Leo: Why invent a new acronym?

Steve: I know, I know. I know.

Leo: Stupid. Just so they could trademark it.

Steve: Well, so they could trademark it, and so they...

Leo: So they can license it.

Steve: Exactly. And so that it's something that people can only put on their box if the Wi-Fi Alliance has had a chance to check their hardware. I mean, I really - fundamentally I really agree with the value of somebody certifying interoperability. Otherwise it'd just be a pain in the butt to buy something and not know if it was going to work.

Leo: Right, okay.

Steve: So that's good. So what they've done is - and I have a feeling we're going to do an episode on this because it's going to be important moving forward. They assign four different broad categories of traffic: voice, video, best effort, and background. So as you would imagine, voice is the highest priority. Any traffic that is tagged as voice traffic gets to use the router with - gets to use the airwaves with minimal delay. Video is second priority. Best effort is default. So anything not tagged is default. And then, being sort of a good citizen, you can tag traffic as background. And it's the lowest priority, meaning that when the airwaves are free and there's nothing going on, then the background track will have an opportunity to flow.

So, again, it's all about optimizing the use of a limited resource. You would not want software that said, oh, I want much better download speeds, so I'm going to tag myself as voice traffic so I always get more. In doing so you would corrupt any real voice traffic that was also trying to use that same WiFi access point because there would be some big bulk download going through with the same level. Now, it's incumbent upon the applications to perform the tagging. So it's not something that's done automatically. Which I was a little sorry to see in the specification because arguably you could say, okay, web traffic on port 80, and especially TCP, is not going to be voice. Voice is going to be UDP traffic, as we know, as opposed to over a TCP connection that does not carry voice very well.

So they could have done some things smart by default. But apparently they haven't because you do require application in order to do tagging. But with any luck, applications like Skype that are all about quality and Voice over IP, you would imagine that Skype probably is tagging their traffic as voice in the case that it might be going over a WiFi access point and want to maintain the highest quality possible.

Leo: Right, yeah. So WMM is QoS.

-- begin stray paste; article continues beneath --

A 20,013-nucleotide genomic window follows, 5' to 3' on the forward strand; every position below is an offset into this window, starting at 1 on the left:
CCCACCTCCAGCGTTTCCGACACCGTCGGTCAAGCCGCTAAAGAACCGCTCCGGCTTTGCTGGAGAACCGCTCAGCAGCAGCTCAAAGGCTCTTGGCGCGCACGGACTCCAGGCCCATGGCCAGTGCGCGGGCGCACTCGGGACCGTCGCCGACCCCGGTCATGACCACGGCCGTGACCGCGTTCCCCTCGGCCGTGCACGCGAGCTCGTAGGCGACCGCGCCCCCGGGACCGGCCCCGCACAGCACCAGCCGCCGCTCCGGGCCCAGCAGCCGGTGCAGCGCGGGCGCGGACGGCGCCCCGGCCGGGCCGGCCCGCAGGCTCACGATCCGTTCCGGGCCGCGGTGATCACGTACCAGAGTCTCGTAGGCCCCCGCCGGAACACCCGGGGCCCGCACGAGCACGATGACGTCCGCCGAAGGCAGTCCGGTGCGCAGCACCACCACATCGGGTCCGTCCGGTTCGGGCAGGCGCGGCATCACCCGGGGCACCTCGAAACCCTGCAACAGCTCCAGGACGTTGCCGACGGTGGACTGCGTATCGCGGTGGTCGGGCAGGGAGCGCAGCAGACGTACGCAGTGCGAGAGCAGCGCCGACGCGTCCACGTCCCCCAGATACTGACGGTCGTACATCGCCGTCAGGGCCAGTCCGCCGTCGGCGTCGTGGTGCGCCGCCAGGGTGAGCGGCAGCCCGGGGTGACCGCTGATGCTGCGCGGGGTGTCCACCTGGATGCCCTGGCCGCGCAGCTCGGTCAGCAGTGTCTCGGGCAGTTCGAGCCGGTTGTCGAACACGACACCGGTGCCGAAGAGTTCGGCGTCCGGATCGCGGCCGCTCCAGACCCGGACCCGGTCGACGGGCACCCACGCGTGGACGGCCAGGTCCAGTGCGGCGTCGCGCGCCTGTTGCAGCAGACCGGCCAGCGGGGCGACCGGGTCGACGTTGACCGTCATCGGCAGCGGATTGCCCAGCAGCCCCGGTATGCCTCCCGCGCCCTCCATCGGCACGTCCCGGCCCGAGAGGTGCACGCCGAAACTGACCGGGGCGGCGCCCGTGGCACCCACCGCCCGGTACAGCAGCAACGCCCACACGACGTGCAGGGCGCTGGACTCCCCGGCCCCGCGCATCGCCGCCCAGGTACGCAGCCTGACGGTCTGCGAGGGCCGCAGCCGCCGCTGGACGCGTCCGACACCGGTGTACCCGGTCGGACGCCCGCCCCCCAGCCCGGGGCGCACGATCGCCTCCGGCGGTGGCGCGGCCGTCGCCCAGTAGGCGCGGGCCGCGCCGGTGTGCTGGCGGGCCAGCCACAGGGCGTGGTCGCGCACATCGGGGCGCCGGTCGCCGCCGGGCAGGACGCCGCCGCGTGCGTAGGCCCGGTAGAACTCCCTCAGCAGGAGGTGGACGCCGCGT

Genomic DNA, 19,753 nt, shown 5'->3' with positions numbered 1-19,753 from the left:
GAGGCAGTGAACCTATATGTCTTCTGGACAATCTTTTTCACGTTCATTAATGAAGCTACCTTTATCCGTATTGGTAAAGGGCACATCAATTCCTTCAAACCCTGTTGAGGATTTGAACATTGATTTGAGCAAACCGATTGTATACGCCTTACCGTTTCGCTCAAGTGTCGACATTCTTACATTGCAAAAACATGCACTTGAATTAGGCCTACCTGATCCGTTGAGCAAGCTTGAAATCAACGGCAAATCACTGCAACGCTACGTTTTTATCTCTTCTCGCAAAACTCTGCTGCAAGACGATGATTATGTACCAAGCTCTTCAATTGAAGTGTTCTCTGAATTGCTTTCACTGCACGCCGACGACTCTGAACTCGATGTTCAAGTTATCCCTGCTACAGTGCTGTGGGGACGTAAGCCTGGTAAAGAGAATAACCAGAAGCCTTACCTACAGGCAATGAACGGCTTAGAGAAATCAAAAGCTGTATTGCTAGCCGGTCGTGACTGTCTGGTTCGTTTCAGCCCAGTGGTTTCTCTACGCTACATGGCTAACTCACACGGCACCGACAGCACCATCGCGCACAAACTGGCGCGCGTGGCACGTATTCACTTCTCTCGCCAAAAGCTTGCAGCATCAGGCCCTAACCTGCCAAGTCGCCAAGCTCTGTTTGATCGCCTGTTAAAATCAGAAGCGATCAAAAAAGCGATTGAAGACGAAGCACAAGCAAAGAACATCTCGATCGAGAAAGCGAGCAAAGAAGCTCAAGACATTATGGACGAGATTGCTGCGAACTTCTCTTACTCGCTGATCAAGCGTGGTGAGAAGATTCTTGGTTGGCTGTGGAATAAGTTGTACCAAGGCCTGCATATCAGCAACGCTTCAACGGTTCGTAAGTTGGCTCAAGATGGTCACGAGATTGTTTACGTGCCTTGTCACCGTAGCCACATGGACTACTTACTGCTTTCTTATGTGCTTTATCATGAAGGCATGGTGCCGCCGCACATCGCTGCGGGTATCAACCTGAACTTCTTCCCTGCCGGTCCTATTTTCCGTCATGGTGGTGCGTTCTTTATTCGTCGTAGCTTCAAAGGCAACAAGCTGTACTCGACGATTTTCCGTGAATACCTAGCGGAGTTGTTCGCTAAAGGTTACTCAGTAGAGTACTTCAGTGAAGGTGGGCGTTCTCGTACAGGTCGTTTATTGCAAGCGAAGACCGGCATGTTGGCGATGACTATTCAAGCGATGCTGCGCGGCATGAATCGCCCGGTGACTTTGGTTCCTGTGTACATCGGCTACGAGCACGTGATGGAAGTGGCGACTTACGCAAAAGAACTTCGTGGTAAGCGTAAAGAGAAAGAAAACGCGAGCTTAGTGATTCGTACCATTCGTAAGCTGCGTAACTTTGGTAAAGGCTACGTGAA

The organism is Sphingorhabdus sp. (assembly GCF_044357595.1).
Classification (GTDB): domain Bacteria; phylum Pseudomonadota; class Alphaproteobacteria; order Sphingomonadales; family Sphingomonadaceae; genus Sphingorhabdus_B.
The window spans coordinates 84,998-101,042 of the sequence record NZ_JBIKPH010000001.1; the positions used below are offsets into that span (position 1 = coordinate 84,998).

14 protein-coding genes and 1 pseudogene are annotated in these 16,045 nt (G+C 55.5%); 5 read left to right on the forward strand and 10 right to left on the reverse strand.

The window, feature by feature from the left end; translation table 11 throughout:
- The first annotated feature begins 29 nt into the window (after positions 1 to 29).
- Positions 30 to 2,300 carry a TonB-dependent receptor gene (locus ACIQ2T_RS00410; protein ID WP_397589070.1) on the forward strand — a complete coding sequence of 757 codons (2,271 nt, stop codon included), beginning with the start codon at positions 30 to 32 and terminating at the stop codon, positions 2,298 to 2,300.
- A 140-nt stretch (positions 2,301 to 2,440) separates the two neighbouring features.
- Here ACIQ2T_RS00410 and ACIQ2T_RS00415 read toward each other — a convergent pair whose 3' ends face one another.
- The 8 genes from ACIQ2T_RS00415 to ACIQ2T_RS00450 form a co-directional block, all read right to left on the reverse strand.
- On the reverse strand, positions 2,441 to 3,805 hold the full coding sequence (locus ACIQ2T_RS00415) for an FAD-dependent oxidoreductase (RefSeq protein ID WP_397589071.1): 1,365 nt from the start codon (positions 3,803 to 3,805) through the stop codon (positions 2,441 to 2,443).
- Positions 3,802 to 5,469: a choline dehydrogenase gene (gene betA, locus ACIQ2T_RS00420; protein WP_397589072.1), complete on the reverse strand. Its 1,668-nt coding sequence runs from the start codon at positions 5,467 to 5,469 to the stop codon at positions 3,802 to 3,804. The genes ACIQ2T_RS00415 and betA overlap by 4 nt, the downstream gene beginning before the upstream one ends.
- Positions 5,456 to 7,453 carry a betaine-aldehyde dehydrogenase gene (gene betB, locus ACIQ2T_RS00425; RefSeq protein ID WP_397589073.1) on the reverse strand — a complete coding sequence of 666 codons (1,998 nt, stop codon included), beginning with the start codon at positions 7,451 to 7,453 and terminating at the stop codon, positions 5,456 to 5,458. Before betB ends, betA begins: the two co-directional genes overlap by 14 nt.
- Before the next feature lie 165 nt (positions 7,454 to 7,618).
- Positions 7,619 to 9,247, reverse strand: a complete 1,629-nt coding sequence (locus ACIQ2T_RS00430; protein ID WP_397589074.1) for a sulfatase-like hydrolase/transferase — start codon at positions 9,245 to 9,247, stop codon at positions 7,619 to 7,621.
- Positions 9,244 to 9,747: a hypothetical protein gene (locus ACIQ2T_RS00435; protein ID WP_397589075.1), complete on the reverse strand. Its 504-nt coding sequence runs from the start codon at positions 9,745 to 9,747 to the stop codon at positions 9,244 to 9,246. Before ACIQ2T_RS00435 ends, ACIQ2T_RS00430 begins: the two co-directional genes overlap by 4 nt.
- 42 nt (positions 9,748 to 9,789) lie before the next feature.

Steve: It is QoS. And if - oh, and here's the point. If you need to use TKIP because you've got legacy hardware and your access point says either QoS or WMM, disable WMM. In doing so you've turned off Quality of Service support, and this hack will not function.

Leo: Okay, good. So that does work.

Steve: So that's the cool thing, yes, it absolutely does work. Disable WMM, WiFi Multi Media, that is QoS. And without that the trick these guys use of allowing a replay attack, because that is something, basically, when I mentioned before we're changing just a part of the packet, we're changing the payload, but there's a lot we can't change. Part of what we can't change is the packet number. And so by not being able to change the packet number, the replay protection comes in and prevents us - we would normally reject that packet because it's already been used. But they use the Quality of Service hack in order to get around that. So if you turn off either QoS or WMM, WiFi Multi Media support, in your router, then you shut the hack down, too.

Now, if you happen to be using Voice over IP through a WiFi connection, you might find that there was some difference. Although my sense is, I mean, you hadn't even heard the acronym, that acronym before. My sense is this is still very new and not yet widely deployed. So it's probably nothing is using it anyway. It's one of those features that's there for the future, not getting heavy use yet.

Leo: Yeah, VoIP does use QoS, but usually they use their own router, and usually they want to be wired. In fact, in order to do it they want to be outside your router, connected directly to the Internet.

Steve: Right. They want, like, nobody in the way.

Leo: Right. Which means they're probably doing some sort of hack to QoS. Paul Kamet in Kaneohe, Hawaii has a great question about WiFi encryption. What a surprise. Steve, during the TKIP Hack show - I've listened to it several times now, by the way - it sounds like the IP address fields in the WiFi packet are encrypted along with the data. If that's so, how can this packet traverse the network? Even with the MAC addresses in the clear, it doesn't sound like enough information is available to send the packet across the country. Your thoughts?